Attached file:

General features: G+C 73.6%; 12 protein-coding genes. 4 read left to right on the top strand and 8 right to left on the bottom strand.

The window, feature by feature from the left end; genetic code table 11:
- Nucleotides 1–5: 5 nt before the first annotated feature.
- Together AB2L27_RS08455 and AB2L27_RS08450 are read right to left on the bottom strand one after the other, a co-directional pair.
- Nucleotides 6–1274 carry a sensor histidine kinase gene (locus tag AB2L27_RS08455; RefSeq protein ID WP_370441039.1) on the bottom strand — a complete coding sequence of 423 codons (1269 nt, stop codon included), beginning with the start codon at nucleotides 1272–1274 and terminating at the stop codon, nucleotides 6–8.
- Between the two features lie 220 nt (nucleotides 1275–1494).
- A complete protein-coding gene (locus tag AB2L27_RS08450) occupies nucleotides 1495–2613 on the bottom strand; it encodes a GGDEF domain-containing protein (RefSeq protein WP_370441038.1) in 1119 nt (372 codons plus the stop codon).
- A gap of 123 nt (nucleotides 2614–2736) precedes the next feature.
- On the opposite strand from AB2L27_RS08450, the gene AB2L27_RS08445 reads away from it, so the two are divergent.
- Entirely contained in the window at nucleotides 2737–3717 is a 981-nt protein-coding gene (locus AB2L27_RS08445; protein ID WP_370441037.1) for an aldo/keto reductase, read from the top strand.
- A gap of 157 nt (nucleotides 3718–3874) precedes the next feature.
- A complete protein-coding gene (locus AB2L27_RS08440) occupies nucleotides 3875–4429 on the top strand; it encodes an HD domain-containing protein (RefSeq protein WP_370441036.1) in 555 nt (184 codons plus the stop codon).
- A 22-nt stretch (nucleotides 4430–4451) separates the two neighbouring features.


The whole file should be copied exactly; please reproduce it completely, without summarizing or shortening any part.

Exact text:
General features: G+C 73.6%; 12 protein-coding genes. 4 read left to right on the top strand and 8 right to left on the bottom strand.

The window, feature by feature from the left end; genetic code table 11:
- Nucleotides 1–5: 5 nt before the first annotated feature.
- Together AB2L27_RS08455 and AB2L27_RS08450 are read right to left on the bottom strand one after the other, a co-directional pair.
- Nucleotides 6–1274 carry a sensor histidine kinase gene (locus tag AB2L27_RS08455; RefSeq protein ID WP_370441039.1) on the bottom strand — a complete coding sequence of 423 codons (1269 nt, stop codon included), beginning with the start codon at nucleotides 1272–1274 and terminating at the stop codon, nucleotides 6–8.
- Between the two features lie 220 nt (nucleotides 1275–1494).
- A complete protein-coding gene (locus tag AB2L27_RS08450) occupies nucleotides 1495–2613 on the bottom strand; it encodes a GGDEF domain-containing protein (RefSeq protein WP_370441038.1) in 1119 nt (372 codons plus the stop codon).
- A gap of 123 nt (nucleotides 2614–2736) precedes the next feature.
- On the opposite strand from AB2L27_RS08450, the gene AB2L27_RS08445 reads away from it, so the two are divergent.
- Entirely contained in the window at nucleotides 2737–3717 is a 981-nt protein-coding gene (locus AB2L27_RS08445; protein ID WP_370441037.1) for an aldo/keto reductase, read from the top strand.
- A gap of 157 nt (nucleotides 3718–3874) precedes the next feature.
- A complete protein-coding gene (locus AB2L27_RS08440) occupies nucleotides 3875–4429 on the top strand; it encodes an HD domain-containing protein (RefSeq protein WP_370441036.1) in 555 nt (184 codons plus the stop codon).
- A 22-nt stretch (nucleotides 4430–4451) separates the two neighbouring features.